At the other side, the voices of a group of people rose above the Christmas music, temporarily alleviating Blaine’s tortured ears from hearing Wham’s classic for the umpteenth time. A table full of empty Glühwein and Feuersangbowle mugs functioned as their trophy for two hours of drinking. “Hiii”, babbled one of them to the reindeer man, “can we have a picture with you?” Without waiting for a response the man grabbed the reindeer by his shoulder and posed for his buddy, holding a camera. Ten awkward seconds later his friend burst out in laughter, confessing he had been filming the entire time. The drunkard thanked the reindeer by slapping him so hard on the back the reindeer head flew up. Blaine nudged Santa, “I feel his pain”. “Hey buddy”, Blaine’s Christmas boss hollered to the poor reindeer, “get your own spot, this one’s ours” and continued in one breath to his audience; “Ho, ho, hooo and a merry Christmas to you all.”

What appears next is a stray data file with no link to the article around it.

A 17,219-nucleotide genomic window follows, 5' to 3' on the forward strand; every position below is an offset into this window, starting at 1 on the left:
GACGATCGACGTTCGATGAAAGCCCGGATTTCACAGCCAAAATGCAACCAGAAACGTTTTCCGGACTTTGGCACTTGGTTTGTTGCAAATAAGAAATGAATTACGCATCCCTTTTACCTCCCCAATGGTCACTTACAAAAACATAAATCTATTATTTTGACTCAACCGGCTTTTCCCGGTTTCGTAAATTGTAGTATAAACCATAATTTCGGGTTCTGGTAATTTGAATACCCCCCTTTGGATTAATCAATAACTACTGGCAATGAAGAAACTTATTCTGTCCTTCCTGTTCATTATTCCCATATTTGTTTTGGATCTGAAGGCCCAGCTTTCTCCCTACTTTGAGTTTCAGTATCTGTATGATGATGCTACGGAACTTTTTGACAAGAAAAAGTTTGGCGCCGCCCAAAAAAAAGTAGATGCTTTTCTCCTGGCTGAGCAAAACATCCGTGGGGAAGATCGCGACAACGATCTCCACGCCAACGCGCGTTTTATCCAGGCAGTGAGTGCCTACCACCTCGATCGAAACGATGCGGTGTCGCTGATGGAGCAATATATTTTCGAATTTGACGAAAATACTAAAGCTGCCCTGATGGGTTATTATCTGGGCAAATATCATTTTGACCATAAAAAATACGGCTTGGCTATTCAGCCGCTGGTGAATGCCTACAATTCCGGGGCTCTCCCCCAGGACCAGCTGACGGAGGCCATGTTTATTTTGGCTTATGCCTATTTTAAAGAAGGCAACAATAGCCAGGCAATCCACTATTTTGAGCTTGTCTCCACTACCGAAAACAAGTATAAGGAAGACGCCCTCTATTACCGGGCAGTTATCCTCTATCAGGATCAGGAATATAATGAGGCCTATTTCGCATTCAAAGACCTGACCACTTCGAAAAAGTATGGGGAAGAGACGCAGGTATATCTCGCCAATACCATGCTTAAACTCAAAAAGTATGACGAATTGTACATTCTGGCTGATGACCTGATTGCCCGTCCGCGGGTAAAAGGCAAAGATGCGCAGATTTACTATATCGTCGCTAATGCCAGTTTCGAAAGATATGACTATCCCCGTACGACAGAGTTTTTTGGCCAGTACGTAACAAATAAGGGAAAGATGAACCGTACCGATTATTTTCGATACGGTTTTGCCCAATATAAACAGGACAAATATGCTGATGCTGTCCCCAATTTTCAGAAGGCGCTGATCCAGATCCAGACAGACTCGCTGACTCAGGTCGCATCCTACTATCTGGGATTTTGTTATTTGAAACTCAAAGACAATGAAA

Please don’t let it snow, let it snow, let it snow
Three hours later, Blaine had lost feeling in his fingers and even doubted he still had any toes left. The sun had set and the night had thrown a shroud of ice-cold darkness over the Christmas market where many people still enjoyed the Christmas magic. Santa threw a glance at Blaine’s candy bag. “Only a few more left. 15 minutes and we’re done here. That was another successful day for you Blaine”, he chuckled, “if ever you give up the detective business, there’s always a nice career for you as my elf. It seems you’re better at that than finding bad guys”. “Hey, you again”, he shouted before Blaine could come up with a good comeback, “get out of here.” The reindeer rushed past them, ignoring the glaring Santa and rubbing his side which seemed to light up from under his costume. “I’ll teach him”, Santa mumbled and grabbed a piece of marzipan from Blaine’s bag. “I don’t know”, cried a panic-stricken girl holding a cell phone to her ear. She must have been in her early twenties and was fashionably dressed. Her beautifully braided hair and clothes were in stark contrast to her face which was plastered with tears and smudged mascara. “Search, damned”, she snarled at the guy next to her, “I keep on calling it”. It was only when the second marzipan polar bear flew through the sky and the reindeer had gone over to a gallop that Blaine put two and two together. He stared at Santa. “It’s him, it’s the fucking reindeer!”.